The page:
Serine protease inhibitors such as telaprevir used in the treatment of HCV for post-translational processing and the inhibition viral replication. It is most successful when given in combination with peginterferon and ribavirin at achieving sustained virologic responses in most patients who have genotype 1. However, when used as monotherapy, without the combination of the other standard drugs, the body quickly develops resistance.6



US Brand Names


FDA Package Insert

Description | Clinical Pharmacology | Microbiology | Indications and Usage | Contraindications | Warnings and Precautions | Adverse Reactions | Drug Interactions | Overdosage | Clinical Studies | Dosage and Administration | How Supplied | Labels and Packages

Mechanism of Action

Telaprevir is an inhibitor of the HCV NS3/4A serine protease, necessary for the proteolytic cleavage of the HCV encoded polyprotein into mature forms of the NS4A, NS4B, NS5A and NS5B proteins and essential for viral replication. In a biochemical assay, telaprevir inhibited the proteolytic activity of the recombinant HCV NS3 protease domain with an IC50 value of 10 nM.


  1. Poordad F (February 2011). "Big Changes Are Coming in Hepatitis C ". Curr Gastroenterol Rep. 13 (1): 72-7. PMCID: PMC3026711. doi: 10.1007/s11894-010-0153-9.<>
  2. McHutchison JG, Everson GT, Gordon SC, Jacobson IM, Sulkowski M, Kauffman R, McNair L, Alam J, Muir AJ. (April 2009). "Telaprevir with Peginterferon and Ribavirin for Chronic HCV Genotype 1 Infection". N Engl J Med. 360 (18): 1827-38. <>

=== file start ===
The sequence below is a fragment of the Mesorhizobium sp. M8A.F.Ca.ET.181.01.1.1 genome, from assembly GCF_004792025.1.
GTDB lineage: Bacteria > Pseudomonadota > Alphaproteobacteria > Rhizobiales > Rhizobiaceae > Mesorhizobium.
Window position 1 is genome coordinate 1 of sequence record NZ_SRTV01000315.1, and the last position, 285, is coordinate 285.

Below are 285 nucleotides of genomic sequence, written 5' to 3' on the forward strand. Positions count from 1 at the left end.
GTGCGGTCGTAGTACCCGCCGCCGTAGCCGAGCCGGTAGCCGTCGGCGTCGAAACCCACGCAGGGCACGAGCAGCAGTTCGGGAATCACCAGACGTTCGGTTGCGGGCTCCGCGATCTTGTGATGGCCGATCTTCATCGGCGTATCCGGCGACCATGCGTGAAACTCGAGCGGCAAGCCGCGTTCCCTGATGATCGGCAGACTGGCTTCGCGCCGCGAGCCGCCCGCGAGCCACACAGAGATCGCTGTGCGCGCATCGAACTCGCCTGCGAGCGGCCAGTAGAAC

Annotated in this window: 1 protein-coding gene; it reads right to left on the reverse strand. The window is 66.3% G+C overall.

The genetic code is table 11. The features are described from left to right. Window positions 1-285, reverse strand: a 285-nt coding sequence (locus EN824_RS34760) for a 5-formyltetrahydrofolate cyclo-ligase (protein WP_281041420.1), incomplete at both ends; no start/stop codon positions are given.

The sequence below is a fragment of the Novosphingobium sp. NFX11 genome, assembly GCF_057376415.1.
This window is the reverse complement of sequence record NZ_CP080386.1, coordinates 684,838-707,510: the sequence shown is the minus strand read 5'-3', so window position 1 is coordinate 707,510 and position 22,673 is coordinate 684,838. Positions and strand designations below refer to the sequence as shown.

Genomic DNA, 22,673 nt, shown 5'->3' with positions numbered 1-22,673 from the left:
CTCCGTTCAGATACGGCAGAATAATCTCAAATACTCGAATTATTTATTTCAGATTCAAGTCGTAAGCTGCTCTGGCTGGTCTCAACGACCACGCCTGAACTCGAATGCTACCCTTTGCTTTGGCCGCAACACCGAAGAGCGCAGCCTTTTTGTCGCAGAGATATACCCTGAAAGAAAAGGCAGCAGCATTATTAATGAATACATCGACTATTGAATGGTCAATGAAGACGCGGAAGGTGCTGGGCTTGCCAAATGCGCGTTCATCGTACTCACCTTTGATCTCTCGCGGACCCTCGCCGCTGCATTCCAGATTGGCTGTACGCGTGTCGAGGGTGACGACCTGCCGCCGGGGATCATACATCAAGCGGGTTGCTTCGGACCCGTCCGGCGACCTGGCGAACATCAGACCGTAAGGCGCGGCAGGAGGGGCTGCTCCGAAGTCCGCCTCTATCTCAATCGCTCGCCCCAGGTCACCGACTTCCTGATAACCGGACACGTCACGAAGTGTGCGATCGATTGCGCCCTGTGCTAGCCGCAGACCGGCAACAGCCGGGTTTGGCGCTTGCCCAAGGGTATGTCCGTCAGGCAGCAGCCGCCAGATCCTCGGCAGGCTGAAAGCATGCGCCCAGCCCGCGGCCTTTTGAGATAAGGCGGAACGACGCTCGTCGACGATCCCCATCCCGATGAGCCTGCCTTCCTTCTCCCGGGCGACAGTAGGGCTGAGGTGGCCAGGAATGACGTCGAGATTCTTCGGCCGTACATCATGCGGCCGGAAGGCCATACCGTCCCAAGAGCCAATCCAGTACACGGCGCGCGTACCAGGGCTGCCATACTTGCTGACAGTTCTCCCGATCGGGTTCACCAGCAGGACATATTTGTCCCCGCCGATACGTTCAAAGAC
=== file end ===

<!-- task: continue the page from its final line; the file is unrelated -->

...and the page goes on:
3. Klein R, Struble K. (May 2011). "Approval of Incivek (telaprevir), a direct acting antiviral drug (DAA) to treat hepatitis C (HCV)". U.S. Food and Drug Administration. <>
  4. Walker EP, (May 2011). "Boceprevir Wins FDA Approval to Treat Hepatitis C". MedPage Today.<>
  5. Njoroge FG, Chen KX, Shih NY, Piwinski JJ (January 2008). "Challenges in modern drug discovery: a case study of boceprevir, an HCV protease inhibitor for the treatment of hepatitis C virus infection". Acc. Chem. Res. 41 (1): 50–9.
  6. Susser S, Welsch C, Wang Y, Zettler M, Domingues FS, Karey U, Hughes E, Ralston R, Tong X, Herrmann E, Zeuzem S, Sarrazin C. (December 2009). "Characterization of resistance to the protease inhibitor boceprevir in hepatitis C virus–infected patients". Hepatology. 50 (6): 1709-18. DOI: 10.1002/hep.23192 <>
  7. Asselah T, Marcellin P. (January 2011). "New direct-acting antivirals' combination for the treatment of chronic hepatitis C". Liver International. 31 (s1): 68-77. DOI: 10.1111/j.1478-3231.2010.02411.x <>
  8. Kwo PY, Vinayek R. (November 2011). "The Therapeutic Approaches for Hepatitis C Virus: Protease Inhibitors and Polymerase Inhibitors". Gut Liver. 5 (4): 406-17. doi: 10.5009/gnl.2011.5.4.406 PMCID: PMC3240782 <>
  9. Adiwijaya BS, Kieffer TL, Henshaw J, Eisenhauer K, Kimko H, Alam JJ, Kauffman RS, Garg V. (January 2012). "A Viral Dynamic Model for Treatment Regimens with Direct-acting Antivirals for Chronic Hepatitis C Infection". PLoS Comput Biol. 8 (1): 1-11. PMCID: PMC3252270 doi: 10.1371/journal.pcbi.1002339 <>